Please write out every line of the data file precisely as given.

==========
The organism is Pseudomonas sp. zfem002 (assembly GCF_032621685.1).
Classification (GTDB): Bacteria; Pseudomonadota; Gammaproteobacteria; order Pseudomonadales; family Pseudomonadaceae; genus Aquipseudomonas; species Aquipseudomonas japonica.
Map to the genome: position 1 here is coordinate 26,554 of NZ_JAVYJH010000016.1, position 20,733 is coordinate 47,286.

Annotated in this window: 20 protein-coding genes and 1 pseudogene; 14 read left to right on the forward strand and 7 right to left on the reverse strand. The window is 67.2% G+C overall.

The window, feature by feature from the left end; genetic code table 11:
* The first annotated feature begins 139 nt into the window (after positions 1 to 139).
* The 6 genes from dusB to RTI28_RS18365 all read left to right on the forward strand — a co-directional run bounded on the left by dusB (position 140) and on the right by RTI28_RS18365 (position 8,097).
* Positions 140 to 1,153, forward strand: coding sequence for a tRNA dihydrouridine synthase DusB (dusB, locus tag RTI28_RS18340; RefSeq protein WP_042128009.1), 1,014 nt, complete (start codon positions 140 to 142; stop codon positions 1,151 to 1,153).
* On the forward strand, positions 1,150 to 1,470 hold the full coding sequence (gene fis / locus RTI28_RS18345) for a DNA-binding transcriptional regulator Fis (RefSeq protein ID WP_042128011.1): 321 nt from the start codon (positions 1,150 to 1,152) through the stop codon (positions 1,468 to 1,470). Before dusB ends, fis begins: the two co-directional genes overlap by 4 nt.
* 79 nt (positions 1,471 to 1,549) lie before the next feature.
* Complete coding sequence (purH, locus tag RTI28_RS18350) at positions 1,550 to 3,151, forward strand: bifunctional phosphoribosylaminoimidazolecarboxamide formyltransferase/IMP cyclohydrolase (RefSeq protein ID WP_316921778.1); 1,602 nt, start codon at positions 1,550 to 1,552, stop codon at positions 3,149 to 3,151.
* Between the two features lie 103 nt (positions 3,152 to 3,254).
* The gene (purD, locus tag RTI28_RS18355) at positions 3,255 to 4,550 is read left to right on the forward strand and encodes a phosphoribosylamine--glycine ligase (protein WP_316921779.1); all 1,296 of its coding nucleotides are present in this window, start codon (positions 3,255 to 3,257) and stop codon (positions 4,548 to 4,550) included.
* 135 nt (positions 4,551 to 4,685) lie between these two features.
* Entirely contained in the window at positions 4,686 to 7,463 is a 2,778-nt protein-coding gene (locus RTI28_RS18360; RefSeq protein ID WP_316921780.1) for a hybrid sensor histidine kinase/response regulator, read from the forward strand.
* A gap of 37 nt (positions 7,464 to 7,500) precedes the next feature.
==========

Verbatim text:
The organism is Pseudomonas sp. zfem002 (assembly GCF_032621685.1).
Classification (GTDB): Bacteria; Pseudomonadota; Gammaproteobacteria; order Pseudomonadales; family Pseudomonadaceae; genus Aquipseudomonas; species Aquipseudomonas japonica.
Map to the genome: position 1 here is coordinate 26,554 of NZ_JAVYJH010000016.1, position 20,733 is coordinate 47,286.

Annotated in this window: 20 protein-coding genes and 1 pseudogene; 14 read left to right on the forward strand and 7 right to left on the reverse strand. The window is 67.2% G+C overall.

The window, feature by feature from the left end; genetic code table 11:
* The first annotated feature begins 139 nt into the window (after positions 1 to 139).
* The 6 genes from dusB to RTI28_RS18365 all read left to right on the forward strand — a co-directional run bounded on the left by dusB (position 140) and on the right by RTI28_RS18365 (position 8,097).
* Positions 140 to 1,153, forward strand: coding sequence for a tRNA dihydrouridine synthase DusB (dusB, locus tag RTI28_RS18340; RefSeq protein WP_042128009.1), 1,014 nt, complete (start codon positions 140 to 142; stop codon positions 1,151 to 1,153).
* On the forward strand, positions 1,150 to 1,470 hold the full coding sequence (gene fis / locus RTI28_RS18345) for a DNA-binding transcriptional regulator Fis (RefSeq protein ID WP_042128011.1): 321 nt from the start codon (positions 1,150 to 1,152) through the stop codon (positions 1,468 to 1,470). Before dusB ends, fis begins: the two co-directional genes overlap by 4 nt.
* 79 nt (positions 1,471 to 1,549) lie before the next feature.
* Complete coding sequence (purH, locus tag RTI28_RS18350) at positions 1,550 to 3,151, forward strand: bifunctional phosphoribosylaminoimidazolecarboxamide formyltransferase/IMP cyclohydrolase (RefSeq protein ID WP_316921778.1); 1,602 nt, start codon at positions 1,550 to 1,552, stop codon at positions 3,149 to 3,151.
* Between the two features lie 103 nt (positions 3,152 to 3,254).
* The gene (purD, locus tag RTI28_RS18355) at positions 3,255 to 4,550 is read left to right on the forward strand and encodes a phosphoribosylamine--glycine ligase (protein WP_316921779.1); all 1,296 of its coding nucleotides are present in this window, start codon (positions 3,255 to 3,257) and stop codon (positions 4,548 to 4,550) included.
* 135 nt (positions 4,551 to 4,685) lie between these two features.
* Entirely contained in the window at positions 4,686 to 7,463 is a 2,778-nt protein-coding gene (locus RTI28_RS18360; RefSeq protein ID WP_316921780.1) for a hybrid sensor histidine kinase/response regulator, read from the forward strand.
* A gap of 37 nt (positions 7,464 to 7,500) precedes the next feature.